[Long day + complicated issue = long post]
Confession: I have an archaeology background, and I’ve dabbled in human osteology. Once, when I told this to a stranger, he turned to me and snidely remarked, “Been called a grave robber lately?”
Yes, often. As most archaeologists will tell you, the state of the media’s relationship with archaeology is abominable. It unfortunately results in the “general public” having bizarre beliefs about what archaeologists today actually do and how they evaluate evidence about the past. (I’ll talk more about this in a later post, but it’s a big deal. It affects any institution that displays archaeological specimens.)
Part of the issue is that archaeologists, as “scientists” (in a certain sense), usually have different values than 1.) the general public and 2.) the descendants of the cultures whose artifacts/bones they work with, if that group is different from their own, which it isn’t nearly as often as certain groups will have you believe.
I’m no exception to this. Human remains–wet or dry–have very little sentimental or “emotional” value to me, other than a few healthy musings on how short life really is. I’ve been semi-trained to see them in light of how much they can tell us about the past, not only of a particular culture but of humanity in general. Chemical analysis can reveal details about diet, disease, trophic levels, breastfeeding activity, and a host of other activities about people who lived 100, 500, 6,000 years ago. Even LOOKING at bones can tell you about rates of diseases like syphilis, osteoporosis, etc., and it can tentatively tell you about things like occupation and class/status differences.
I think it’s fascinating, not disgusting. And I find it hilarious that a culture that dedicates a special day to dressing up three-year-olds in skeleton and ghost costumes cringes at actual human remains or, in the case of my little museum, pictures of them.
Most little museums will never have to deal with this, but lucky us! We do. We had a skeleton come along with an artifact collection over 20 years ago, and the people running the museum at the time legally reburied it, which was the correct thing to do IN THIS CASE, for complicated reasons I won’t get into. Tribe consulted (yes, it was a Native American skeleton, probably–if that changes your opinion of this story, you’re a hypocrite), story over, remains reburied. The excavation took place in the 1940s, and we still have a very good picture of the burial “in situ” from the site, which we included in the exhibit about the collection.
Overall, the reaction has been mostly positive, with a few dissenters. I understand the dissenters’ position. It’s no secret that horrific things went on with Native American burials in previous decades, but it doesn’t happen anymore and I’m tired of paying for other people’s sins. I don’t think anyone’s saying that people/Indian nations (who are semi-sovereign entities) who can unequivocally prove descent from illegally/dubiously excavated human remains or even some “cultural” objects shouldn’t get to decide what to do with them today. As an aside to this, I want idealistic Americans to know that SOME Native American tribal governments are so corrupt that working with them is the basic equivalent of working with the Myanmar Junta. Regardless. Let’s assume the best.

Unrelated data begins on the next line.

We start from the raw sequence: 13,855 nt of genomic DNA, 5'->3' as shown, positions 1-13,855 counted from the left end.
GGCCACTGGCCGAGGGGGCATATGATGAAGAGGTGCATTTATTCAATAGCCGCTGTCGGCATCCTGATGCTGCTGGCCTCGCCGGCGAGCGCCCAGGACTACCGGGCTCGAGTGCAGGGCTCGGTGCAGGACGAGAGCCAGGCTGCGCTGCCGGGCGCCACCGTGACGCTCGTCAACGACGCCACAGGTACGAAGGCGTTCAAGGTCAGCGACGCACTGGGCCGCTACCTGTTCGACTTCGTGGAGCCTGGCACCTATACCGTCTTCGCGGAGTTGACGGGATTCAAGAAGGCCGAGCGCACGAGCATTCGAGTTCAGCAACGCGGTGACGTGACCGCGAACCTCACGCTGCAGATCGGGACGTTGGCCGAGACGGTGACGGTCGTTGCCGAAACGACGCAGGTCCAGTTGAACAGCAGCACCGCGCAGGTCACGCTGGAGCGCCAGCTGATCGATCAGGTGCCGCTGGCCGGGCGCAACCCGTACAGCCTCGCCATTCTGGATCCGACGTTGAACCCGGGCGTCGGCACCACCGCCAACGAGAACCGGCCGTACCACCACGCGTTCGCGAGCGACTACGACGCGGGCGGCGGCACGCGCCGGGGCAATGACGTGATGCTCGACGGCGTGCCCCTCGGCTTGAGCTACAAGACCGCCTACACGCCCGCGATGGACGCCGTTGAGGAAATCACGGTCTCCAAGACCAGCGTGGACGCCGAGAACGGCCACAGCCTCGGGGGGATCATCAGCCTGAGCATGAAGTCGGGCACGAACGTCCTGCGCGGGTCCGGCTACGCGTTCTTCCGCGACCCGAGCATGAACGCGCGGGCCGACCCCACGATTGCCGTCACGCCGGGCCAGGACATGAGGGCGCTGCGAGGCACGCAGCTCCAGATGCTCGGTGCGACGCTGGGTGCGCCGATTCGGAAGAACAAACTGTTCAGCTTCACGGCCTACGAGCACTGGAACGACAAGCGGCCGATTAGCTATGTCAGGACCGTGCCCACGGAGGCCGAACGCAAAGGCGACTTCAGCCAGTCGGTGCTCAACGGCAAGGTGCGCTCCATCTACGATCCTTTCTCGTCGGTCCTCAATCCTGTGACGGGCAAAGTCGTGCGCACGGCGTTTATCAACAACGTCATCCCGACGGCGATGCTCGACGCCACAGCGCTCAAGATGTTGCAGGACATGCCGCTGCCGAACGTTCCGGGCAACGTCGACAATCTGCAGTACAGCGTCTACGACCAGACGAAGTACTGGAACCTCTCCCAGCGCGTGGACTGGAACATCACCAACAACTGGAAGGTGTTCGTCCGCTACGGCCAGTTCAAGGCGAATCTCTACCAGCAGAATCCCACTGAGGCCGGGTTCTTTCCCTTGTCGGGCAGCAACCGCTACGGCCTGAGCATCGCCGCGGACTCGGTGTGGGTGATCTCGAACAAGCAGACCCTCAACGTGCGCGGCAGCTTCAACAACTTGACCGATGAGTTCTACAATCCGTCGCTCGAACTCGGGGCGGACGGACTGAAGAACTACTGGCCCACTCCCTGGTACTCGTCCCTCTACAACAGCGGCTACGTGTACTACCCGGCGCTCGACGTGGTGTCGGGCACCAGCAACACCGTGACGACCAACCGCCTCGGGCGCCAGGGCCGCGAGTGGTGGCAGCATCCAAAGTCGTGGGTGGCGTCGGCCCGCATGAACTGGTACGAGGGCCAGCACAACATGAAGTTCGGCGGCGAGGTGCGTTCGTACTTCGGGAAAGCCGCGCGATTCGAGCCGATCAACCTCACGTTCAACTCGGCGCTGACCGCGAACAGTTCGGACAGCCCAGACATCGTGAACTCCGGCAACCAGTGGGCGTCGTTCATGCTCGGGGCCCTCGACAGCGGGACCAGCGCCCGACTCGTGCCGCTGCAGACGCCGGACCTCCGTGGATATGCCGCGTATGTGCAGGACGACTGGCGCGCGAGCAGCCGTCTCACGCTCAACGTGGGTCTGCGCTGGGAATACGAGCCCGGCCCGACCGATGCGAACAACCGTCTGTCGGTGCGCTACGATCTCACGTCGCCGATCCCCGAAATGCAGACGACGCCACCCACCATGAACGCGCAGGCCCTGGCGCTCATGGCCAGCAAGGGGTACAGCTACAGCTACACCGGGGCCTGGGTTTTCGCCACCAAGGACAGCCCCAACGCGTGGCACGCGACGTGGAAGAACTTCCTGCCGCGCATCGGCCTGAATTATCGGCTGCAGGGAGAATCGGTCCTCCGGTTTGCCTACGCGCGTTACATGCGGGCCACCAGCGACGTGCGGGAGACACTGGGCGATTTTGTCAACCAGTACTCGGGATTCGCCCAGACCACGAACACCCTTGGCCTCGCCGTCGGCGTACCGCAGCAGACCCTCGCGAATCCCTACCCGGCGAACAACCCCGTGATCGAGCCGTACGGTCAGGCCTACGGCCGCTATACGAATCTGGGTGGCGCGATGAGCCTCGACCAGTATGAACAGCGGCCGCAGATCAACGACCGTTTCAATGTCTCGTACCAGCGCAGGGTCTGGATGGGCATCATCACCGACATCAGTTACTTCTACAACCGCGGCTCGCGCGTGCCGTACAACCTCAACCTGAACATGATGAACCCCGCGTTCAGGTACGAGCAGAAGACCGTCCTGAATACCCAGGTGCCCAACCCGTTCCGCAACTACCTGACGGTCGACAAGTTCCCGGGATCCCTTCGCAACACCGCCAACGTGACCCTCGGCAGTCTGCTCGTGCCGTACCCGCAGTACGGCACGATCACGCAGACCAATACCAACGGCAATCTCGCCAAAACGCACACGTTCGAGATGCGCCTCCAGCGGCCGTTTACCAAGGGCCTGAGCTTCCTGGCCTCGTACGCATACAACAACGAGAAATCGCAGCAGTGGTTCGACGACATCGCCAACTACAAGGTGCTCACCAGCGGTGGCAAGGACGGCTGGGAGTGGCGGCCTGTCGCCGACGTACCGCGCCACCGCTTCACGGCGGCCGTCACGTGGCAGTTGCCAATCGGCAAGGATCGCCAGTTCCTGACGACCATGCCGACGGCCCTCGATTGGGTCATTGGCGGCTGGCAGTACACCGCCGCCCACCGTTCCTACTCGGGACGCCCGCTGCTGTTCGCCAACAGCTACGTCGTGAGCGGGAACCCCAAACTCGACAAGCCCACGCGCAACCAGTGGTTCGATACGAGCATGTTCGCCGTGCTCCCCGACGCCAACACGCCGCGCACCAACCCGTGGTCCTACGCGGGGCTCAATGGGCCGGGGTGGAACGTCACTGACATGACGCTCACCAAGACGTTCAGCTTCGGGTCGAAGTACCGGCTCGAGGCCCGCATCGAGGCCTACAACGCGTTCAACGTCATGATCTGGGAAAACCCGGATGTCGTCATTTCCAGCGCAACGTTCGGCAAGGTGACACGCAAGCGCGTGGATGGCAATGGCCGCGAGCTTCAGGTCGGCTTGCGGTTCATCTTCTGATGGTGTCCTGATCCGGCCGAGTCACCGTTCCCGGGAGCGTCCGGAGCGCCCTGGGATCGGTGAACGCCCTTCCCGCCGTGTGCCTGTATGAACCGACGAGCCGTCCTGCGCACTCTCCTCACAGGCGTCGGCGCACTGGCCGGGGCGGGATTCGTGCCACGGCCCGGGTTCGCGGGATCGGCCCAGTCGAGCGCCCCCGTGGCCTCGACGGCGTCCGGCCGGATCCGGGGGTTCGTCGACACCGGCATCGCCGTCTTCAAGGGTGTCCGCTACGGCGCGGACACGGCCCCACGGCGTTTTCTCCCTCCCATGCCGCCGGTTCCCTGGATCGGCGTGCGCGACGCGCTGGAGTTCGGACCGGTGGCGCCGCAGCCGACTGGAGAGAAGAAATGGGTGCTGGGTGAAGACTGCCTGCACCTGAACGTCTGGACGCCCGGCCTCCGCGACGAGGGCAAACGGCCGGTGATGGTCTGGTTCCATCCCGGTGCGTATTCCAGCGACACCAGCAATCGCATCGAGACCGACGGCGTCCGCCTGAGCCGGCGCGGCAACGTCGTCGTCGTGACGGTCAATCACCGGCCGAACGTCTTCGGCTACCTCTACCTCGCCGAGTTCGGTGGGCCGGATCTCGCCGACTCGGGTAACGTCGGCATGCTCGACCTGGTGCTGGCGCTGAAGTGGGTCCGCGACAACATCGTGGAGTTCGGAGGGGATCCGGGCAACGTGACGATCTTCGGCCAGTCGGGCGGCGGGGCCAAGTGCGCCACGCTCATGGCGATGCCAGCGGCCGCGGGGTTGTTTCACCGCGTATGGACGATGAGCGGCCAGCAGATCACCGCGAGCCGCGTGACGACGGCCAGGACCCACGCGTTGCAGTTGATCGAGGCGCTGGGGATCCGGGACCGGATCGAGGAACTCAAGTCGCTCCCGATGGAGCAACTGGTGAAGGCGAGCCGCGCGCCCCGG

But let’s not overreact. I’m convinced that nobody has ever made a good decision based on emotions, so let’s set them aside for a moment. No archaeologist today condones what was done in the past, and they’re not responsible for it. It’s time to end this stupid taboo on working with and showing human remains. I wouldn’t be angry if someone dug up my grandmother, took pictures of her bones, and displayed them–but I can see how people would be. However, I see no reason to get your undies in a bundle over someone that lived hundreds of years ago who has no known family and only a dubious “tribal” affiliation. And I’ve had it up to HERE with “white” people who trip over themselves to get the most outraged when someone even shows a PICTURE of a burial so they can look enlightened. No, you look like an tool, which you are.
This view is not popular within my discipline, which is full of people in outrage contests for the same political reasons. The funny thing is that in day-to-day cases, I often support NAGPRA issues (with a few notable exceptions). Give me 10 NAGPRA decisions in favor of the tribe, and I’ll agree with 8 of them. Seriously. It’s really the overall attitude of people toward repatriation issues–that somehow as an archaeologist, I owe something to somebody–that gets me ticked off.
Everyone has different opinions on this, and some are quite strong in the other direction. I respect that. I just ask that you think before you get outraged. What’s really at stake here? Are specific individuals going to be emotionally harmed by this display of remains/pictures of remains? If so, are they being oversensitive? (The answer might be no). What are the facts?
And the most important question of all: DOES THE OUTRAGED PERSON HAVE THE RIGHT TO SPEAK FOR THE GROUP THEY SAY THEY DO??? This is far, far more important in these issues than most people understand.
Obviously, some complex issues have been glossed over here, which I’ll write about more at some point. I think the lesson here for people running museums is that someone, somewhere is going to get offended at almost everything you do. Unless it’s reaching fever pitch, ignore it. That’s not politically correct, but it’s probably the best thing in most cases. I think too many institutions have learned that the hard way.